The 1830s were fraught times for hatters everywhere. Fashionable men clung to the beaver hat for centuries, but in the early 1800s that fashion was threatened by over-hunting the chubby rodents.
Unlike the raccoon caps associated with Davy Crockett and Daniel Boone (neither of whom likely donned one), beaver hats weren’t made from beaver skins. Beaver hats were more accurately named “beaver felt hats.” Beaver fur, shaved from the pelt, was mixed, pounded, boiled and flattened, then shaped over a wooden form. Beaver felt was waterproof and could last for generations, with good beaver hats often passed down from father to son to grandson.
Beavers died by the millions to supply fur for felted hats. Geoffrey Chaucer, in his celebrated Canterbury Tales (circa 1400), described his Merchant wearing a beaver-felt hat. By the time the North American fur trade was in full swing, the European beaver was almost extinct due to over-hunting. And by the early 1800s the American beaver supply was dwindling fast. A great deal of early exploration of the American West was instigated to find more beaver pelts.
For more than 400 years, the crowns and brims of beaver hats evolved with the winds of fashion. Beaver hats took on all sorts of shapes, including military headgear, but the most popular style for nearly a century was the top hat—and the top top hat required beaver felt. Carolyn R. Shine, writing in Queen City Heritage magazine [Fall 1987] noted that cheap substitutes were showing up as early as 1800 in Cincinnati:
“The best hats were made of beaver fur sheared very close and smoothed to a silky surface. Second best were roram hats of wool with fur felted in to imitate the beavers.”
Queen City hatters offered a few non-beaver hats such as palm-leaf hats, Leghorn (straw) hats, and “elastic glazed water-proof hats,” but such headgear was seasonal or intended for farmers and other outdoor workmen. The standard hat was beaver-felt, and Cincinnati hatters advertised hats for all price ranges. The finest grade (“super super fine”) beaver hats held the top position, followed by lower quality beaver, followed by good roram, then “common and coarse” roram, and finally (shudder!) hats made of wool felt alone.
Hat-making was a competitive line of work in Cincinnati. The 1829 city directory lists 45 hatters. Just two years later the city directory lists 70, though only 12 of those remained from 1829 and only one was at the same address. The last thing Cincinnati hatters needed was another competitor, especially some competitor with new-fangled ideas about replacing beaver felt with an exotic substitute.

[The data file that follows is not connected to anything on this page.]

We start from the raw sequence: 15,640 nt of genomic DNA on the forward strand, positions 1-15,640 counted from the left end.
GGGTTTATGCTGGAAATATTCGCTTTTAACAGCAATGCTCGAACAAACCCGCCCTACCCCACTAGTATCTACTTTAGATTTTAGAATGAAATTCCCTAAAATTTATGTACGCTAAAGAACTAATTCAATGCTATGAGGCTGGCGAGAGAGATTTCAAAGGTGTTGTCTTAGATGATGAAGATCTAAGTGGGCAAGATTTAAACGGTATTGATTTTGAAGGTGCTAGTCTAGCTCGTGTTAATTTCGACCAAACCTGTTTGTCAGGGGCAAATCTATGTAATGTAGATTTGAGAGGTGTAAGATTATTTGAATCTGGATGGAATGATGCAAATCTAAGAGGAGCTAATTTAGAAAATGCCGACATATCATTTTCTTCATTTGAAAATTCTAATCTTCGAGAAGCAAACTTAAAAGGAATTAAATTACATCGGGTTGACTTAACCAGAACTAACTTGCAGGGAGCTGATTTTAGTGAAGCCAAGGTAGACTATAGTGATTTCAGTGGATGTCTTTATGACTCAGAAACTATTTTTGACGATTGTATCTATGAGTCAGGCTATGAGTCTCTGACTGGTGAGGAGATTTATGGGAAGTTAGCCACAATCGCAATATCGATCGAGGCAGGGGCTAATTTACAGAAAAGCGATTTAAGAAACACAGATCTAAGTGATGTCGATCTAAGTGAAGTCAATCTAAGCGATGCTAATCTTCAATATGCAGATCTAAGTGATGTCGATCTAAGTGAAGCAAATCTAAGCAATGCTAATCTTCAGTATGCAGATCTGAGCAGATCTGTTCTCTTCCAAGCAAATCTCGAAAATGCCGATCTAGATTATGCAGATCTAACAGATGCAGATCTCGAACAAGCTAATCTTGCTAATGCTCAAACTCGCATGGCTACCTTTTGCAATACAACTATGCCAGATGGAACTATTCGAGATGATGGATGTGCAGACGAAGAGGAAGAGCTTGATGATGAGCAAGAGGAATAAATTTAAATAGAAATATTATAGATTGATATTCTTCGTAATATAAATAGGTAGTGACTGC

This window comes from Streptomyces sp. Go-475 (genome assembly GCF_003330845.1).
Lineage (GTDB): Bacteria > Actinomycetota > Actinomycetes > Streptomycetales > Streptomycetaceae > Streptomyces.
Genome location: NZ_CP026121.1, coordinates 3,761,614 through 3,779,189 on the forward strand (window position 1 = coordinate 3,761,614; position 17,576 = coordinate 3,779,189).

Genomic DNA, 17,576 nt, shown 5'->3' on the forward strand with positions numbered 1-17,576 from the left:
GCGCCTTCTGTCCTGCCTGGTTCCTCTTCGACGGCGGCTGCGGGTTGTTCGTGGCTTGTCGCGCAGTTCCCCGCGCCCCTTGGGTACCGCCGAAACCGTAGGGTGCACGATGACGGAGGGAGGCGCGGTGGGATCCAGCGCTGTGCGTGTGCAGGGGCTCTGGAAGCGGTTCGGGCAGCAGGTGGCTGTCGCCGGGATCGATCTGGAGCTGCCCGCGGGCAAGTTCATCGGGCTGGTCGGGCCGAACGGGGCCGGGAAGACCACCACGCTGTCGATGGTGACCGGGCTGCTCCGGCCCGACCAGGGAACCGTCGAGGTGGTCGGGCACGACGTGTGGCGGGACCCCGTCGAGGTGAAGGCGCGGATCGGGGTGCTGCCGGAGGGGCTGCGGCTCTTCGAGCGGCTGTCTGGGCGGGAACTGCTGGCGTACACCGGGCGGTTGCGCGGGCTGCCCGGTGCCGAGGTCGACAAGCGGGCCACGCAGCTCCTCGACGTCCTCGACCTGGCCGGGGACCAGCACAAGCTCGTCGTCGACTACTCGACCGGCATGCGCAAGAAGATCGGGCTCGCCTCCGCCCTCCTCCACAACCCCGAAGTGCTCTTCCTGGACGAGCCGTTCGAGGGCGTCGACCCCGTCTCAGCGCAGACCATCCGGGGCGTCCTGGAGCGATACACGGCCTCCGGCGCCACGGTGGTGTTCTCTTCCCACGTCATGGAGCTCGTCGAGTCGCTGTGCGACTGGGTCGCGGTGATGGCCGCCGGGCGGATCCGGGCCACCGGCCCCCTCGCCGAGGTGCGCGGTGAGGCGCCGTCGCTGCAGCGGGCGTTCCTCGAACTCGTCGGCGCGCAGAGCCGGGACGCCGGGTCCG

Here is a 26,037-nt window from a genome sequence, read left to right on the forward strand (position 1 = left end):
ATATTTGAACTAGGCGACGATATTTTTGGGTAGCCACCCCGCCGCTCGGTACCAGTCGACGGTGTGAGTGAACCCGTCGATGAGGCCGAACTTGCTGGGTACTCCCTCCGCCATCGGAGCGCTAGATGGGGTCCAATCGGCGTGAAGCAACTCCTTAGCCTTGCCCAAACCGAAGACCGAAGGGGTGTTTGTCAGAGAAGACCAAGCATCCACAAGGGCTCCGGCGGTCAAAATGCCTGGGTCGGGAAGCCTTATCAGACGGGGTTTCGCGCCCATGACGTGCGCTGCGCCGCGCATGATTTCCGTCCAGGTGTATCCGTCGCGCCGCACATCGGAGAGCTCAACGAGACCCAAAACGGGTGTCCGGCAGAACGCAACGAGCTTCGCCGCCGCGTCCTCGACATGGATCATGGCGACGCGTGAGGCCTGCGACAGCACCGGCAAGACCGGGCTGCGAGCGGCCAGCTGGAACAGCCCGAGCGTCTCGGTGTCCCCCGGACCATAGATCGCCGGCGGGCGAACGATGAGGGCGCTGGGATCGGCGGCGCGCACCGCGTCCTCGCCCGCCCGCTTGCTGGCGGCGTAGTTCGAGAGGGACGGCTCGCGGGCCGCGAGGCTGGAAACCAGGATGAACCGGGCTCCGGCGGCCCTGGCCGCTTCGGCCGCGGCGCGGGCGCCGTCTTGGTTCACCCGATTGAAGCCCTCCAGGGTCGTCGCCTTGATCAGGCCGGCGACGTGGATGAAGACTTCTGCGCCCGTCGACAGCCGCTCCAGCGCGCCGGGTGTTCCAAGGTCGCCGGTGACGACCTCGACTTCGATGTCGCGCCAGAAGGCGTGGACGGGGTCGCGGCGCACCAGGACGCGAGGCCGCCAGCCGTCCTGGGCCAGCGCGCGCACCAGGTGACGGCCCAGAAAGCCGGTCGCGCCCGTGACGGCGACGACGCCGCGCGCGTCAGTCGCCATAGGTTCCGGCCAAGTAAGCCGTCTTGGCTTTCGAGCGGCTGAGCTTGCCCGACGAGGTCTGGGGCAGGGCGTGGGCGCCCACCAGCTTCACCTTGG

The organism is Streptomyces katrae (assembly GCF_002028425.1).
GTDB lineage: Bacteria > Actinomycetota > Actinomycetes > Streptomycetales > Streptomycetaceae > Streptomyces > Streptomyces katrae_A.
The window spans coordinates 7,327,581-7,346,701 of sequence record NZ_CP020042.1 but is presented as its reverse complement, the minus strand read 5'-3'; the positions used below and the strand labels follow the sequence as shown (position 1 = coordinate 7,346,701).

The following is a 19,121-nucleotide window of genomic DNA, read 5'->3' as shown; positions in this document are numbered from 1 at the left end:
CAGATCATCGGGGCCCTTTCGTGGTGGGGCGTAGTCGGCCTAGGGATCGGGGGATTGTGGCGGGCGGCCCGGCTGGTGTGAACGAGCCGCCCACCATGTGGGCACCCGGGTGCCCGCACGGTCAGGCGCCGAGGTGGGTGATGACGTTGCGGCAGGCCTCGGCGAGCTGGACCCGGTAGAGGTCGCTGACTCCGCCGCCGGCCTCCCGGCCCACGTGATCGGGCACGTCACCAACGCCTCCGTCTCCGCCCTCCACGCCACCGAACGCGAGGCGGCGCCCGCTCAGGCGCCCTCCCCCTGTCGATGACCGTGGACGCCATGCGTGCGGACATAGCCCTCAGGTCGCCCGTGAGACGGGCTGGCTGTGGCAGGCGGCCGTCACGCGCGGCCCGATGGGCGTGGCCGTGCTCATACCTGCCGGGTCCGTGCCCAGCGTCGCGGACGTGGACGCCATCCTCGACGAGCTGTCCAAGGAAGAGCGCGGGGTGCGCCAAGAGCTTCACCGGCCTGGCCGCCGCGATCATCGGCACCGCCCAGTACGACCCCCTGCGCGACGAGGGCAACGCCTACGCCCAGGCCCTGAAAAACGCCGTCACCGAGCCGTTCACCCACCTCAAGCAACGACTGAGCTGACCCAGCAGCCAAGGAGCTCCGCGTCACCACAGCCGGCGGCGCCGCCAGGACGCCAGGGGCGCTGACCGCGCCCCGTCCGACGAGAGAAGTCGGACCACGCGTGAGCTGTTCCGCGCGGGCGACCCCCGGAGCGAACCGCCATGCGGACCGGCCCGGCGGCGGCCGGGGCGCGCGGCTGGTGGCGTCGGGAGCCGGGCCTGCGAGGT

And yet that’s exactly what François Xavier Leon Jean Michel Werk, better known by his Americanized name, Michael Werk, brought to Cincinnati around 1831. Born into a well-to-do Alsatian family, he lit out for the new world and promptly started a candle-making business in New York. He almost immediately moved west to Cincinnati; candle-making requires lots of fat, and lots of fat was precisely what Porkopolis had in abundance.
Cincinnati—or, to be more accurate, suburban Mt. Healthy—had launched an experimental silkworm industry. It occurred to Werk that silk might produce headgear just as waterproof but far less expensive than beaver fur felt. He opened a hat factory next door to his candle shop in downtown Cincinnati.
Werk was a serial entrepreneur and eventually made money not only from candles but from soap, rectified whiskey, and especially wine. But his first foray into diversification through silk hats ran aground on the racial climate festering in Cincinnati during the 1830s. According to Charles Federic Goss, author of Cincinnati The Queen City 1788-1912:
“After a short period he extended the scope of his business by undertaking the manufacture of silk hats, becoming the pioneer in this line in the city. He opened a factory a few doors from his candle establishment and, when not busy with the one interest gave his time to the other, but in the hat manufacture he met with strenuous opposition. The fur-hat makers did not wish a competitor and became so aroused that they resorted to what would be regarded as a very questionable expedient this day.”
In Goss’s telling, it sounds like all 70 Cincinnati hatters connived to destroy Werk. James Landy, in his 1872 volume, Cincinnati Past & Present, describes a complicated and minutely planned chicanery that probably originated with one or two of Cincinnati’s larger hat manufactories:
“In order to render silk hats distasteful and therefore unsalable [the beaver hat-makers] sent to Baltimore and procured a quantity of white silk hats and distributed them among the negroes of the city. This was an unlooked-for opposition and one Werk was ill able to compete with. After a time, therefore, he discontinued the hat factory and again devoted his whole time to the development of the candle business.”
By giving away free silk hats to Cincinnati’s African American men, the beaver-fur hatters communicated to their fellow citizens that white men wore beaver-felt hats and only those of other races opted for the radical new silk hats.
The ploy worked, probably too well. While white Cincinnatians were reluctant to wear silk hats because of racist overtones, supplies of beaver felt faded away after centuries of over-hunting on this side of the Atlantic. In time, only the very rich could afford a genuine beaver-felt hat, and within a few years Cincinnati hatters were forced to lure customers with silk as well as beaver-felt hats. Eventually, beaver hats acquired a reputation as old-fashioned and out of style.
By then, Michael Werk had moved on to other opportunities. He dove into soap-making, an industry that fit hand-in-glove with candle making in that both rely on sources of fat. Werk’s Tag soap gave the nascent Procter & Gamble serious competition for decades. For some years, P&G was the runner-up in a Cincinnati soap industry dominated by Werk.